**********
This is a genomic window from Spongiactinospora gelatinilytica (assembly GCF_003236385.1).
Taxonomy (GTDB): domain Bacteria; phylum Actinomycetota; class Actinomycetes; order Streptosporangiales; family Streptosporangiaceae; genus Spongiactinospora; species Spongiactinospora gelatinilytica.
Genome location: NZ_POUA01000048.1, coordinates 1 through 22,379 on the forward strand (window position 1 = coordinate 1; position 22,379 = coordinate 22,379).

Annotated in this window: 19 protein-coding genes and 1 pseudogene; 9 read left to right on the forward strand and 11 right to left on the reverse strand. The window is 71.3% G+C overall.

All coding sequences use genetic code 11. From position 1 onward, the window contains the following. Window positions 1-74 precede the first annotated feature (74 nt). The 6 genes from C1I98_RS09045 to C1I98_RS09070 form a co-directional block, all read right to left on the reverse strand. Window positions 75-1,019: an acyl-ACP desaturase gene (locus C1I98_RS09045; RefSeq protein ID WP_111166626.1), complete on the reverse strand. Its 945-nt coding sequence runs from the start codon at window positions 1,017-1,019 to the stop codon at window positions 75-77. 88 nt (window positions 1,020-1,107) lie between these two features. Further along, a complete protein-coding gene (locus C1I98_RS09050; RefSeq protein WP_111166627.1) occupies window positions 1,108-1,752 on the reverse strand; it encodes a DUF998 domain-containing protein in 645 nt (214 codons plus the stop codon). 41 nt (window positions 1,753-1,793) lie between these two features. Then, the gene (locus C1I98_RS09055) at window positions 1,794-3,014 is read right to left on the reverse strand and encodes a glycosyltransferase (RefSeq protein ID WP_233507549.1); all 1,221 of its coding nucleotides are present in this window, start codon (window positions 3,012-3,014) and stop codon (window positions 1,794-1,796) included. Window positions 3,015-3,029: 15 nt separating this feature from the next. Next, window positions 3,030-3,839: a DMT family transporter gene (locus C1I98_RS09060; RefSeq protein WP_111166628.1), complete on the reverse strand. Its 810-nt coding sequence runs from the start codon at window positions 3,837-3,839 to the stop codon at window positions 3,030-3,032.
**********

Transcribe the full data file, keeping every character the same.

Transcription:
This is a genomic window from Spongiactinospora gelatinilytica (assembly GCF_003236385.1).
Taxonomy (GTDB): domain Bacteria; phylum Actinomycetota; class Actinomycetes; order Streptosporangiales; family Streptosporangiaceae; genus Spongiactinospora; species Spongiactinospora gelatinilytica.
Genome location: NZ_POUA01000048.1, coordinates 1 through 22,379 on the forward strand (window position 1 = coordinate 1; position 22,379 = coordinate 22,379).

Annotated in this window: 19 protein-coding genes and 1 pseudogene; 9 read left to right on the forward strand and 11 right to left on the reverse strand. The window is 71.3% G+C overall.

All coding sequences use genetic code 11. From position 1 onward, the window contains the following. Window positions 1-74 precede the first annotated feature (74 nt). The 6 genes from C1I98_RS09045 to C1I98_RS09070 form a co-directional block, all read right to left on the reverse strand. Window positions 75-1,019: an acyl-ACP desaturase gene (locus C1I98_RS09045; RefSeq protein ID WP_111166626.1), complete on the reverse strand. Its 945-nt coding sequence runs from the start codon at window positions 1,017-1,019 to the stop codon at window positions 75-77. 88 nt (window positions 1,020-1,107) lie between these two features. Further along, a complete protein-coding gene (locus C1I98_RS09050; RefSeq protein WP_111166627.1) occupies window positions 1,108-1,752 on the reverse strand; it encodes a DUF998 domain-containing protein in 645 nt (214 codons plus the stop codon). 41 nt (window positions 1,753-1,793) lie between these two features. Then, the gene (locus C1I98_RS09055) at window positions 1,794-3,014 is read right to left on the reverse strand and encodes a glycosyltransferase (RefSeq protein ID WP_233507549.1); all 1,221 of its coding nucleotides are present in this window, start codon (window positions 3,012-3,014) and stop codon (window positions 1,794-1,796) included. Window positions 3,015-3,029: 15 nt separating this feature from the next. Next, window positions 3,030-3,839: a DMT family transporter gene (locus C1I98_RS09060; RefSeq protein WP_111166628.1), complete on the reverse strand. Its 810-nt coding sequence runs from the start codon at window positions 3,837-3,839 to the stop codon at window positions 3,030-3,032.